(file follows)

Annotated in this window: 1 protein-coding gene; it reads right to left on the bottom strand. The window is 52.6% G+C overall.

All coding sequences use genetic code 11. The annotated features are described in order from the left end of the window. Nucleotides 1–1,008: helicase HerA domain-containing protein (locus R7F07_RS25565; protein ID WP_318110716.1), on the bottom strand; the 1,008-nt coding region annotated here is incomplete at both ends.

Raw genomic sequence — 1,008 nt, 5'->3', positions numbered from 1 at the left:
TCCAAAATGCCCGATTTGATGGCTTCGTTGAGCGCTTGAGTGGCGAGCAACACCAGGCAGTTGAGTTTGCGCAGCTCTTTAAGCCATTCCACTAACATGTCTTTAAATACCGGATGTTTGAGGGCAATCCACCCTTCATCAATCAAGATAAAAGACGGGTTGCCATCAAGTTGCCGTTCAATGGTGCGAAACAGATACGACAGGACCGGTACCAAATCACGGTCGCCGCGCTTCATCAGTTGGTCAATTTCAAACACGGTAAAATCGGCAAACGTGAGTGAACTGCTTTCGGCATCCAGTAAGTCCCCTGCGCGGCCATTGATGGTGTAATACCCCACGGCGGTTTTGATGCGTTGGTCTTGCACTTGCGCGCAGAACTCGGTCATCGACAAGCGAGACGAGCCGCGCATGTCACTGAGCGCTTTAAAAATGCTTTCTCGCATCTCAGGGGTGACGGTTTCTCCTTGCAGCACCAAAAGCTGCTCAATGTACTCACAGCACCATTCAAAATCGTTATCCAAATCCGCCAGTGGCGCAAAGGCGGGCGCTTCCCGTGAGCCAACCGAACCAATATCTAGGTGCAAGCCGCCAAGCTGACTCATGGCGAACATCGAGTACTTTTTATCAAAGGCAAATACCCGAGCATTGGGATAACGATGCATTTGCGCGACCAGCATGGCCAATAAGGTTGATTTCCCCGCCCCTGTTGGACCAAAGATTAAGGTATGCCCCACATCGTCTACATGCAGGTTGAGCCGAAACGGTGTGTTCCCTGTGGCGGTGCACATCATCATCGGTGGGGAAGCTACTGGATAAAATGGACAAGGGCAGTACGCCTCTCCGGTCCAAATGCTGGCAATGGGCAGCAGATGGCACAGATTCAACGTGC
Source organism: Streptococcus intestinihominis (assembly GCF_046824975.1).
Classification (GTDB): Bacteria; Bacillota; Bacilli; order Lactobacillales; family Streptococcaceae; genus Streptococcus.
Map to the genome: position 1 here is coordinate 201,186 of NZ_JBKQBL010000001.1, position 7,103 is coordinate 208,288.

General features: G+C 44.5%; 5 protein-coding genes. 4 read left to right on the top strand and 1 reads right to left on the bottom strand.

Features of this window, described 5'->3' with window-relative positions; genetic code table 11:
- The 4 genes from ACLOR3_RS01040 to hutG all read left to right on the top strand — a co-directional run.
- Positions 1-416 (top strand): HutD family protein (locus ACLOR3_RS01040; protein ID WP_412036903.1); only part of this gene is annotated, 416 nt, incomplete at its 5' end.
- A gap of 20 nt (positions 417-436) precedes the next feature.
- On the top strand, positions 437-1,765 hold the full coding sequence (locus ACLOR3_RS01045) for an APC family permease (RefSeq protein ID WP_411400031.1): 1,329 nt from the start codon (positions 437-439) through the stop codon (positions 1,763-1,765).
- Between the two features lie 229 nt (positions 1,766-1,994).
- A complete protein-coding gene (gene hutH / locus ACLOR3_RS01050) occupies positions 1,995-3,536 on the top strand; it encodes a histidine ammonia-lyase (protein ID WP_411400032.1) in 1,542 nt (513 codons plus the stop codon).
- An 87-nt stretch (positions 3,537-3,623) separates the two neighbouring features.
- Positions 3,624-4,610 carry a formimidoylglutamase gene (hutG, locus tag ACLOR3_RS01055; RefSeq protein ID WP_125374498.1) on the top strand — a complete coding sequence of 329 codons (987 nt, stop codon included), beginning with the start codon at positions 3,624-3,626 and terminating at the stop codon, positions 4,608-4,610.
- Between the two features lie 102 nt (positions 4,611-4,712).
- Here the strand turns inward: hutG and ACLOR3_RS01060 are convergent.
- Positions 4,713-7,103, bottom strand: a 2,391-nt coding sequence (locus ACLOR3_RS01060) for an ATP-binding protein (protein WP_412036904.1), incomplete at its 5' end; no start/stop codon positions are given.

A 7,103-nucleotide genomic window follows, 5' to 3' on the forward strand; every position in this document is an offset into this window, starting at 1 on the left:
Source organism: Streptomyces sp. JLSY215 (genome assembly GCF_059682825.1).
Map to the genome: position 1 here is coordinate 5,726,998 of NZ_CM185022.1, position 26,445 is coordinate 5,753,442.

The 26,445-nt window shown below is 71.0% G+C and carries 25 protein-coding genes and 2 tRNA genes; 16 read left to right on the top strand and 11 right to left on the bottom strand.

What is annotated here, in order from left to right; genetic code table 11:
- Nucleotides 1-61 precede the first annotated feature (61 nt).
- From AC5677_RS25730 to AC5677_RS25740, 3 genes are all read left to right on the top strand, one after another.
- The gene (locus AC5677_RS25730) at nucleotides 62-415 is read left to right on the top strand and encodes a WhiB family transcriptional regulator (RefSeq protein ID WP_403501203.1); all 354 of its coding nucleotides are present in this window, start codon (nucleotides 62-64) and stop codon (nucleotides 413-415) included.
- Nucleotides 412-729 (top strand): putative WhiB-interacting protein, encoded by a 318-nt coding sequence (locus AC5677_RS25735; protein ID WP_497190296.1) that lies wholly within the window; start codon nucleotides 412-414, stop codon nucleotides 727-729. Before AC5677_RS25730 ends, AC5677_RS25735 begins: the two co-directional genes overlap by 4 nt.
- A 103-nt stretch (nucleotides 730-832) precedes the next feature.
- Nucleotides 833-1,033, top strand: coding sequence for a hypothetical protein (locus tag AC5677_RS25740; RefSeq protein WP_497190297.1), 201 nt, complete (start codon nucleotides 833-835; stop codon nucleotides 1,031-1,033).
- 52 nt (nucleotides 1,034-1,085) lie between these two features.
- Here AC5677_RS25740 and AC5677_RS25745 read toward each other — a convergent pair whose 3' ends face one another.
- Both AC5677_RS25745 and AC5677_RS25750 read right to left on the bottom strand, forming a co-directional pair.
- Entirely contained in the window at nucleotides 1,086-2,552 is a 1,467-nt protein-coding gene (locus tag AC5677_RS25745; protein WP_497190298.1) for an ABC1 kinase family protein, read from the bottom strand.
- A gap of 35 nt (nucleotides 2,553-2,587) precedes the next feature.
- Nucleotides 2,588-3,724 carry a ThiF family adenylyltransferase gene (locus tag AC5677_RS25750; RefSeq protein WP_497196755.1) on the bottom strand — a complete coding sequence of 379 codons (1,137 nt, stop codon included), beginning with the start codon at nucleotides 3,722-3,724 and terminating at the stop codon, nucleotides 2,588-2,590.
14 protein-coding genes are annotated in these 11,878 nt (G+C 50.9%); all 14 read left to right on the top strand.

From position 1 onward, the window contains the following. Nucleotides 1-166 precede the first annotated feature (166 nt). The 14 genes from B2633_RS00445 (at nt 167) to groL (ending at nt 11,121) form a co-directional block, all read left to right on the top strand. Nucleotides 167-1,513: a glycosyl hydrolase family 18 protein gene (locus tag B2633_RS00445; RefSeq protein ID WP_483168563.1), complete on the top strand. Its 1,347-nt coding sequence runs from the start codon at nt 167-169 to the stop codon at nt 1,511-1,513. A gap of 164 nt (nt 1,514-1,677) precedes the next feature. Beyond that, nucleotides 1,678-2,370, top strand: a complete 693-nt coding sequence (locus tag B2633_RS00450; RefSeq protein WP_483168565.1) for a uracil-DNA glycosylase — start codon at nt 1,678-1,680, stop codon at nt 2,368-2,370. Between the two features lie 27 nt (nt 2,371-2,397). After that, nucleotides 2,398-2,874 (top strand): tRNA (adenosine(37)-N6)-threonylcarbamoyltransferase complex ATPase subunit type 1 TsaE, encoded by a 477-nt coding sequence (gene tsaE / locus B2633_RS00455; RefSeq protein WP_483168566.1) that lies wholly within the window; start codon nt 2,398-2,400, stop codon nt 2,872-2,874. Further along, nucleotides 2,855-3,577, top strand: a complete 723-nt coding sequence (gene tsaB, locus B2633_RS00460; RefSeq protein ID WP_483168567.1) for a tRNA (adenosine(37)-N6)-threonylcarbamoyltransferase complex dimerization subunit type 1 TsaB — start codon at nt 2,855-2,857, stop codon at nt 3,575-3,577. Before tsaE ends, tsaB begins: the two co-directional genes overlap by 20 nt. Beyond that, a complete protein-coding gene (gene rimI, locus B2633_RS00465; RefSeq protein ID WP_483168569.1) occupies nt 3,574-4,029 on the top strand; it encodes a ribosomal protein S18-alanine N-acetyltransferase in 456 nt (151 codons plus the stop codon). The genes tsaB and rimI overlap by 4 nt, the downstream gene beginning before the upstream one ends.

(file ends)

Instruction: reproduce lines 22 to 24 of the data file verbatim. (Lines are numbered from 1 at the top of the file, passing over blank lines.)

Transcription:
Source organism: Streptomyces sp. JLSY215 (genome assembly GCF_059682825.1).
Map to the genome: position 1 here is coordinate 5,726,998 of NZ_CM185022.1, position 26,445 is coordinate 5,753,442.

The 26,445-nt window shown below is 71.0% G+C and carries 25 protein-coding genes and 2 tRNA genes; 16 read left to right on the top strand and 11 right to left on the bottom strand.